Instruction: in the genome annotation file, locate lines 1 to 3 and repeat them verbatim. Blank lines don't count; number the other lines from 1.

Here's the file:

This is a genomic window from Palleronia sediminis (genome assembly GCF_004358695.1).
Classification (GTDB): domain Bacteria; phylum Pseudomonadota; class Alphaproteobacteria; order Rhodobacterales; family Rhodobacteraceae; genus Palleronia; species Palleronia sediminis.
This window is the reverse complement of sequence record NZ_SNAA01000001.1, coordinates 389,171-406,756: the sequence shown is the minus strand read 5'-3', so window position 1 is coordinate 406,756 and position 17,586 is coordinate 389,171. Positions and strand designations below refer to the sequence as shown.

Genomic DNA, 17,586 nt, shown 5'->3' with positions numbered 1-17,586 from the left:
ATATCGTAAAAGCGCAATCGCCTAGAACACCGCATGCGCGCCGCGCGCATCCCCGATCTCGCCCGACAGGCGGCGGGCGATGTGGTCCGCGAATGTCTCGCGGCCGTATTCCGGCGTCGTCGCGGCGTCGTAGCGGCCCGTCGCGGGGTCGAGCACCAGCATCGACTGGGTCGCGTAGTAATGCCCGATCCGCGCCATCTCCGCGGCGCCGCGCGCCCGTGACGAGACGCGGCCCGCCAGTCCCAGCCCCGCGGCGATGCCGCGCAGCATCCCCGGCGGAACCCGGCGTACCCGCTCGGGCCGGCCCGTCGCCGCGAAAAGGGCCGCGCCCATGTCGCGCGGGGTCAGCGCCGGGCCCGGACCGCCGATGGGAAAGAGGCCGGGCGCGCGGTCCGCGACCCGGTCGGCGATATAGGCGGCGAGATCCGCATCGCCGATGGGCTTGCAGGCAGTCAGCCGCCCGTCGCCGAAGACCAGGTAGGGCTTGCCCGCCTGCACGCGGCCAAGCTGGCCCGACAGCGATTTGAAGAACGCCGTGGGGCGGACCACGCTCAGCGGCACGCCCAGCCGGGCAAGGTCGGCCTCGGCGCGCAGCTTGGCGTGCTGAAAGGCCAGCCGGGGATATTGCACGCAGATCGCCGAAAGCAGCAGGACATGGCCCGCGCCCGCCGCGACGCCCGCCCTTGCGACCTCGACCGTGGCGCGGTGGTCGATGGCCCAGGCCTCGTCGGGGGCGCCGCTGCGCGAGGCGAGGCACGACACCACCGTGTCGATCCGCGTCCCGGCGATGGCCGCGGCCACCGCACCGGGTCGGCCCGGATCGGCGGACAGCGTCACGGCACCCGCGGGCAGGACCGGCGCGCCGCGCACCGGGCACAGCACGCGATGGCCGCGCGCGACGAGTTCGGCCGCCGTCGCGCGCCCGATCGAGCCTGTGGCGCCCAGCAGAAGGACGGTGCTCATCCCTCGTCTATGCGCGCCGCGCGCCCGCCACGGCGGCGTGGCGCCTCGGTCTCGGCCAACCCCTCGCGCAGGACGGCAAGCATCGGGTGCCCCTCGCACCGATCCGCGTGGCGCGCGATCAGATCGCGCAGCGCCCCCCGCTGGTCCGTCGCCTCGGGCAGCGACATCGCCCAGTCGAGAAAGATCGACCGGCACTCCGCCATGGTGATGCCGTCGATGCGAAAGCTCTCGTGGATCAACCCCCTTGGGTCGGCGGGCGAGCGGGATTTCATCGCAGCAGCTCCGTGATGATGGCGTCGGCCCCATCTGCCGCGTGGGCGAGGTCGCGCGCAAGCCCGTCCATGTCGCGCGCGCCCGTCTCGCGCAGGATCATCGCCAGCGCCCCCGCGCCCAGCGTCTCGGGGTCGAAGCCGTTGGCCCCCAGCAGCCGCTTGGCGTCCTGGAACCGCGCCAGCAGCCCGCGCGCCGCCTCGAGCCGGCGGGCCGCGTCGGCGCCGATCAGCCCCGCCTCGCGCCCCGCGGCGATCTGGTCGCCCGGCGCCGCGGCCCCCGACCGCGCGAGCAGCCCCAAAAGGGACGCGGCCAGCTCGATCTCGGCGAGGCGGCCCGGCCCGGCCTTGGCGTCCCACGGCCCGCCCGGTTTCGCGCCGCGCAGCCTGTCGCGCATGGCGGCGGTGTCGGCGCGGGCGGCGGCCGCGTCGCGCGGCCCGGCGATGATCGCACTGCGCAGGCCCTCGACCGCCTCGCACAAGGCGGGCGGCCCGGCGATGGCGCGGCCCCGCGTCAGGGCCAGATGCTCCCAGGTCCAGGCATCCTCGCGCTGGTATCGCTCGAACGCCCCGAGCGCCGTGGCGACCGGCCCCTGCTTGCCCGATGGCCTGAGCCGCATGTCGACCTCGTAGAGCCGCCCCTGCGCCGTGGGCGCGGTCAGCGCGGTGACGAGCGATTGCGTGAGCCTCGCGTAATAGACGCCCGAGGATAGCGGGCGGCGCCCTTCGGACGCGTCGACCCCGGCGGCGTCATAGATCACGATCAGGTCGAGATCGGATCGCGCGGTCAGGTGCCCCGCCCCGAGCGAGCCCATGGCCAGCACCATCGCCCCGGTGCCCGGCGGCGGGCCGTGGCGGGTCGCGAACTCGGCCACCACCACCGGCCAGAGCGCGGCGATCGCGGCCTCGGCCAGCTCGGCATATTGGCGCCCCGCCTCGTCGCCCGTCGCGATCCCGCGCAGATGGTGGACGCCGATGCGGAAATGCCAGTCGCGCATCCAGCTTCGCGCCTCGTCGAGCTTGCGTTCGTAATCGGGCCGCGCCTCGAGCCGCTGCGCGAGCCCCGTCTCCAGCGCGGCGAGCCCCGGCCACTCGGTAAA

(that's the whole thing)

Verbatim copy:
This is a genomic window from Palleronia sediminis (genome assembly GCF_004358695.1).
Classification (GTDB): domain Bacteria; phylum Pseudomonadota; class Alphaproteobacteria; order Rhodobacterales; family Rhodobacteraceae; genus Palleronia; species Palleronia sediminis.
This window is the reverse complement of sequence record NZ_SNAA01000001.1, coordinates 389,171-406,756: the sequence shown is the minus strand read 5'-3', so window position 1 is coordinate 406,756 and position 17,586 is coordinate 389,171. Positions and strand designations below refer to the sequence as shown.